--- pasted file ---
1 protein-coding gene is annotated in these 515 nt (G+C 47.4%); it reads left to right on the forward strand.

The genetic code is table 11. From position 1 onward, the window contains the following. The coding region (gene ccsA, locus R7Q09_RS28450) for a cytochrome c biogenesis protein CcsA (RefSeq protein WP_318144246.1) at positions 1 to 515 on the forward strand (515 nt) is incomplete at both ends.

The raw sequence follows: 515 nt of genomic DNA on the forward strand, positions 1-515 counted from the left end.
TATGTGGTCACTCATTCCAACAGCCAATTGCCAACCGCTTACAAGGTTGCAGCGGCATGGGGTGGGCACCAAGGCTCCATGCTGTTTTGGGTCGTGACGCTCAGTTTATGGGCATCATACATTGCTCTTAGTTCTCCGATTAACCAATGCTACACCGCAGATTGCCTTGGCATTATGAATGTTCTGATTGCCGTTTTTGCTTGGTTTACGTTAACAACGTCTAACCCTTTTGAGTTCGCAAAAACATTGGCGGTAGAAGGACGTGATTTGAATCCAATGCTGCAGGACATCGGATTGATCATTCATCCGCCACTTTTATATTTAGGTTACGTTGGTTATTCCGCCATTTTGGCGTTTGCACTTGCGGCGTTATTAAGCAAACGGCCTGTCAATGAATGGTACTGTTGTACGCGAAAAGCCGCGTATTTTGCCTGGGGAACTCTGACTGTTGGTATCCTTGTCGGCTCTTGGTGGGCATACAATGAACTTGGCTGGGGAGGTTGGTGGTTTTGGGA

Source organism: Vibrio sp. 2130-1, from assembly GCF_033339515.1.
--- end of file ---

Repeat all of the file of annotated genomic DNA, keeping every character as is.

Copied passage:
1 protein-coding gene is annotated in these 515 nt (G+C 47.4%); it reads left to right on the forward strand.

The genetic code is table 11. From position 1 onward, the window contains the following. The coding region (gene ccsA, locus R7Q09_RS28450) for a cytochrome c biogenesis protein CcsA (RefSeq protein WP_318144246.1) at positions 1 to 515 on the forward strand (515 nt) is incomplete at both ends.

The raw sequence follows: 515 nt of genomic DNA on the forward strand, positions 1-515 counted from the left end.
TATGTGGTCACTCATTCCAACAGCCAATTGCCAACCGCTTACAAGGTTGCAGCGGCATGGGGTGGGCACCAAGGCTCCATGCTGTTTTGGGTCGTGACGCTCAGTTTATGGGCATCATACATTGCTCTTAGTTCTCCGATTAACCAATGCTACACCGCAGATTGCCTTGGCATTATGAATGTTCTGATTGCCGTTTTTGCTTGGTTTACGTTAACAACGTCTAACCCTTTTGAGTTCGCAAAAACATTGGCGGTAGAAGGACGTGATTTGAATCCAATGCTGCAGGACATCGGATTGATCATTCATCCGCCACTTTTATATTTAGGTTACGTTGGTTATTCCGCCATTTTGGCGTTTGCACTTGCGGCGTTATTAAGCAAACGGCCTGTCAATGAATGGTACTGTTGTACGCGAAAAGCCGCGTATTTTGCCTGGGGAACTCTGACTGTTGGTATCCTTGTCGGCTCTTGGTGGGCATACAATGAACTTGGCTGGGGAGGTTGGTGGTTTTGGGA

Source organism: Vibrio sp. 2130-1, from assembly GCF_033339515.1.